Now notice that $Q_i := I - [X_i(X_i'\Sigma_i^{-1}X)^{-1}X_i'\Sigma_i^{-1}]$ is a projection matrix onto the orthogonal complement of the column space of $X_i$. Thus, its trace equals the dimension of the space onto which it is projecting: $n_i - p$. Factoring out $\sigma^2$ then gives the REML estimate of $\sigma^2$ as the solution to $$\sigma^2 = \sum_i (y_i - X\beta)'[I + Z_iGZ_i' / \sigma^2]^{-1}(y_i - X_i\beta) / (N_0 - p),$$

assuming the optimization problem is convex.

This is different from your expression. It's possible I made a mistake somewhere and, in that case, hopefully you or another reader can spot it. After reading some more though, my impression is that mixed models are commonly parameterized in terms of $\tilde{G} = G/\sigma^2$. Parameterizing the first order condition derived here in terms of $\tilde{G}$ would make it agree with your first order condition.

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  • $\begingroup$ These kinds of unstructured derivative calculations will work for really simple models. However as soon as the model gets a little more complicated you will experience a bit of grief. How would you for example modify this if for robustness one wanted to assume that the $\epsilon_i$ have a student t distribution with the degrees of freedom as another parameter. If this had been written in ADMB the modifications to the code would be pretty simple. $\endgroup$ – dave fournier May 28 '16 at 23:03
  • $\begingroup$ With unstructured, do you mean you would like me to structure the answer better? I'd be happy to accommodate that. Anything in particular you had in mind? I wouldn't modify this for another distributional assumption; the question states the objective function of interest. $\endgroup$ – ekvall May 29 '16 at 0:45
  • $\begingroup$ I am referring to the techniques for calculating derivatives known as automatic differentiation or the differentiation of algorithms. Using these ideas one sets up a general scheme for calculating derivatives which many advantages, one of which is that the user does not have to calculate the derivatives by hand. For some reason these techniques are not nearly as well known in computational statistics as they should be. $\endgroup$ – dave fournier May 29 '16 at 13:30
  • $\begingroup$ That sounds interesting @davefournier. I in fact looked at your (?) software for one of my own research projects. In this particular case, the OP asked for a derivation of a stated "closed form" result, and how to differentiate a few matrix terms. I believe I answered that. Still, I'd personally be very interested in reading an answer making use of computational techniques if you want to write one up. $\endgroup$ – ekvall May 29 '16 at 13:45
  • $\begingroup$ I know. You answered his question correctly, but he asked the wrong question. This is fairly common. With the vast increase in computational power what is needed in general is the ability to code up models that are much more general and ambitious than the usual glmm's the R world has saddled us with. As I said one could replace the normal $\epsilon_i$ with student t or the normal random effects with some kind of robust random effects distribution. That's just a tiny bit of what could be done. $\endgroup$ – dave fournier May 29 '16 at 14:13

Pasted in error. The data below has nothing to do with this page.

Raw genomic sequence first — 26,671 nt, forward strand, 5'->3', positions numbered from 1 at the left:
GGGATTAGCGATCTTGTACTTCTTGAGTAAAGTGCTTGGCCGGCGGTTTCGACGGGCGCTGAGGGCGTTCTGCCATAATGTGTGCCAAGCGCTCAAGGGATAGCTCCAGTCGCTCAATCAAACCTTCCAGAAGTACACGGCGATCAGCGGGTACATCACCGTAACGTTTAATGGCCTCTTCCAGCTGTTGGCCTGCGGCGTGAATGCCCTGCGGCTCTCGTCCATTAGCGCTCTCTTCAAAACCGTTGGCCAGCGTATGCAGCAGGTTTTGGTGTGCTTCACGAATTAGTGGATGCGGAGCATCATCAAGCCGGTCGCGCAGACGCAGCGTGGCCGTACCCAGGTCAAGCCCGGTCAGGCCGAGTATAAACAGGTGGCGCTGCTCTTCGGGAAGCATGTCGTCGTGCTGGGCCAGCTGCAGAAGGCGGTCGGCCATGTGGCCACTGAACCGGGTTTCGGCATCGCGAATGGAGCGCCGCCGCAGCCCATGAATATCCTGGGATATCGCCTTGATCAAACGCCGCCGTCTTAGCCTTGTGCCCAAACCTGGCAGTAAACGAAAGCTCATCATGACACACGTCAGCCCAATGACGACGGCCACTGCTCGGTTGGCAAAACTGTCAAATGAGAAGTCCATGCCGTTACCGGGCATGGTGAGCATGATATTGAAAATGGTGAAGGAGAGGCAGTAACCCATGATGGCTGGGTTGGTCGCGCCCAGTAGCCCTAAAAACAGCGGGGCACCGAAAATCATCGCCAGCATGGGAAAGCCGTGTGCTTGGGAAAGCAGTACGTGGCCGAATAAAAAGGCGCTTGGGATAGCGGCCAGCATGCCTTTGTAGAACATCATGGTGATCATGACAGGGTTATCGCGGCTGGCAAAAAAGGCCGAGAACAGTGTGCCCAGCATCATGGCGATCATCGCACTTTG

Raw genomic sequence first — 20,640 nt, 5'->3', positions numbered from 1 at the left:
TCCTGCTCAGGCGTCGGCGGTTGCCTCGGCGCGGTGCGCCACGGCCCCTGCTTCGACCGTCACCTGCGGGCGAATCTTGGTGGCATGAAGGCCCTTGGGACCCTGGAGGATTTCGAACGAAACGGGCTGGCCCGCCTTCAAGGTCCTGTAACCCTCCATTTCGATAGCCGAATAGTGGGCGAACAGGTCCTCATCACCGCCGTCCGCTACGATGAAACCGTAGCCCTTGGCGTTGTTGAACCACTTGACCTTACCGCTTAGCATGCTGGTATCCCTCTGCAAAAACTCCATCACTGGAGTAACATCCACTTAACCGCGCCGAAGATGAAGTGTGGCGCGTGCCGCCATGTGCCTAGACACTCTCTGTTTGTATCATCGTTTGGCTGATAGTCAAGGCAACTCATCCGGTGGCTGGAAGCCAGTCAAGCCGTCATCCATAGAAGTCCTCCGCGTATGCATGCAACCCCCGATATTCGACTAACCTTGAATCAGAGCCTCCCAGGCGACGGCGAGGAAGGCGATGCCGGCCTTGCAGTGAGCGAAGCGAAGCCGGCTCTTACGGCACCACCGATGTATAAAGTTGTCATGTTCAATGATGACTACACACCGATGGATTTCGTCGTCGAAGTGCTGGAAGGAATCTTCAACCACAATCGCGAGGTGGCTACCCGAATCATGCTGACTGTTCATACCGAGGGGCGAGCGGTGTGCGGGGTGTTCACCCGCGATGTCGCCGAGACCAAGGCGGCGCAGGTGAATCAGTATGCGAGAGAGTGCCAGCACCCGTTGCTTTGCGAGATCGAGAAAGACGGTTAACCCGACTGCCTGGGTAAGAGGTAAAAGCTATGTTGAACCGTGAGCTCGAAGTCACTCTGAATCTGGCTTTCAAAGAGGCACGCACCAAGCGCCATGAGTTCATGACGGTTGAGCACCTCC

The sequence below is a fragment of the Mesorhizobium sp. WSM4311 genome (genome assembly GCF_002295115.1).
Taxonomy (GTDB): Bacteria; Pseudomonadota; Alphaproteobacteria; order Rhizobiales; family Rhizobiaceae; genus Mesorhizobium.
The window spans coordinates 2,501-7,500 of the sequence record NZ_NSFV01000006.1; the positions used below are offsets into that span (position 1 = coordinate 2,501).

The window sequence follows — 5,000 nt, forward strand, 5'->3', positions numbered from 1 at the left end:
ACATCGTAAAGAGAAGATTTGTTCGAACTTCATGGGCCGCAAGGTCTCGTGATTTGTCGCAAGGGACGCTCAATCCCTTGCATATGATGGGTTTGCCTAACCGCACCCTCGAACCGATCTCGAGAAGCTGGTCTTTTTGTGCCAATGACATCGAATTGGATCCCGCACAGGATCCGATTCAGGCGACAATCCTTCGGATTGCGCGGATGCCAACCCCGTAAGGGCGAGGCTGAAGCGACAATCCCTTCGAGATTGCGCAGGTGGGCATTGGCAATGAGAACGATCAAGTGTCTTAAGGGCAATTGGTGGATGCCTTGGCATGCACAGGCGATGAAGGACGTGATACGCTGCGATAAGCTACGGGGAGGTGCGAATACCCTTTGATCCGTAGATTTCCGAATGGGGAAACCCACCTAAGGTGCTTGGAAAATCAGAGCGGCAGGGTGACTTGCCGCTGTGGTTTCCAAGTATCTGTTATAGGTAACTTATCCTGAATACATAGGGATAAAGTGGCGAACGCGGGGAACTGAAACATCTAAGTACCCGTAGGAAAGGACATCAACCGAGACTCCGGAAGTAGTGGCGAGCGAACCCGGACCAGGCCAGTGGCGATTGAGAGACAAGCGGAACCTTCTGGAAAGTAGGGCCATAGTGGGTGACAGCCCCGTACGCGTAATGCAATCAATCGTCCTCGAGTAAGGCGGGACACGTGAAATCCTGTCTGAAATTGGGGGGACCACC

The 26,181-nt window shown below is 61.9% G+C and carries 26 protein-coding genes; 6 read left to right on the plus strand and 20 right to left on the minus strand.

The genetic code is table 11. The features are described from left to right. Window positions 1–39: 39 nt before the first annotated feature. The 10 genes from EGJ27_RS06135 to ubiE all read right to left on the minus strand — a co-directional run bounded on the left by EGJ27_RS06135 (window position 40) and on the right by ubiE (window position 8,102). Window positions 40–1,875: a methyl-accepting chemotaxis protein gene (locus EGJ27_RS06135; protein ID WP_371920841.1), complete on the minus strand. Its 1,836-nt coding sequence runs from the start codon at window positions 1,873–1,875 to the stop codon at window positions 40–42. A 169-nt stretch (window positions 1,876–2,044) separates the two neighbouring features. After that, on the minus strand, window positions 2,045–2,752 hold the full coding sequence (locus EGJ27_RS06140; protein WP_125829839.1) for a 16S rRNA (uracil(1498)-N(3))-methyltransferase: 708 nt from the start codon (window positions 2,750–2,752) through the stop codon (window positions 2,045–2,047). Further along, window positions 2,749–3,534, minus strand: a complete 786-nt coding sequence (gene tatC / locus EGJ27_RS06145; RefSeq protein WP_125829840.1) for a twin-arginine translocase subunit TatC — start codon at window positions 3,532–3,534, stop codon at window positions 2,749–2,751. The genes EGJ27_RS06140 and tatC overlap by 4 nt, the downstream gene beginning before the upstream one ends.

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This is the AD Model Builder code for the model. This version will estimate the fixed effects.

DATA_SECTION
  init_number N   // number of individuals
  init_int p
  init_int q
  init_vector n(1,N) // number of time points
  init_3darray X(1,N,1,n,1,p)
  init_3darray Z(1,N,1,n,1,q)
  init_matrix obsy(1,N,1,n)
PARAMETER_SECTION
  init_number log_sigma
 !! int q1=q*(q-1)/2;
  init_vector chcoff(1,q1)
  init_vector logs(1,q)
  init_vector beta(1,p)
  random_effects_matrix eps(1,N,1,q)
  objective_function_value f
PROCEDURE_SECTION
  for (int i=1;i<=N;i++)
  {
    f+=f1(i,eps(i),beta,log_sigma,logs,chcoff);
  }
SEPARABLE_FUNCTION   dvariable f1(int i,const dvar_vector& epsi,const dvar_vector beta,const prevariable & log_sigma,const dvar_vector& logs,const dvar_vector& chcoff)
  dvariable sigma=exp(log_sigma);
  dvar_vector s=exp(logs);
  dvariable var=square(sigma);
  dvar_matrix ch(1,q,1,q);
  ch.initialize();
  // ch is the choleski decomp of G
  ch(1,1)=s(1);
  int offset=0;
  for (int j=2;j<=q;j++)
  {
    ch(j)(1,j-1)=chcoff(1+offset,j-1+offset).shift(1);
    ch(j,j)=1.0;
    ch(j)/=norm(ch(j));
    offset+=j-1;
    ch(j)*=s(j);
  }
  dvar_vector predy=X(i)*beta+Z(i)*(ch*epsi);
  f+= 0.5*n(i)*log(var)+0.5*norm2(obsy(i)-predy)/var;
  f+= 0.5*norm2(epsi);

The REML version is calculated by integrating over the fixed effects. This involves changing one line in the above code.

 init_vector beta(1,p)

is changed to

 random_effects_vector beta(1,p)

Now suppose I wanted to modify this code to use the student t distribution. The line

f+= 0.5*n(i)*log(var)+0.5*norm2(obsy(i)-predy)/var;

is changed to

f-=ld_student(obsy(i),predy,var,dof);

and the lines

init_number log_dof_coff

dvariable dof=1.0+exp(log_dof_coff);

are added to the code in the appropriate places to include the degrees of freedom parameter.
Note that while there is a closed form solution for integrating over the parameters for the normal distribution, this is not true for the student. The integration is carried out via the Laplace approximation.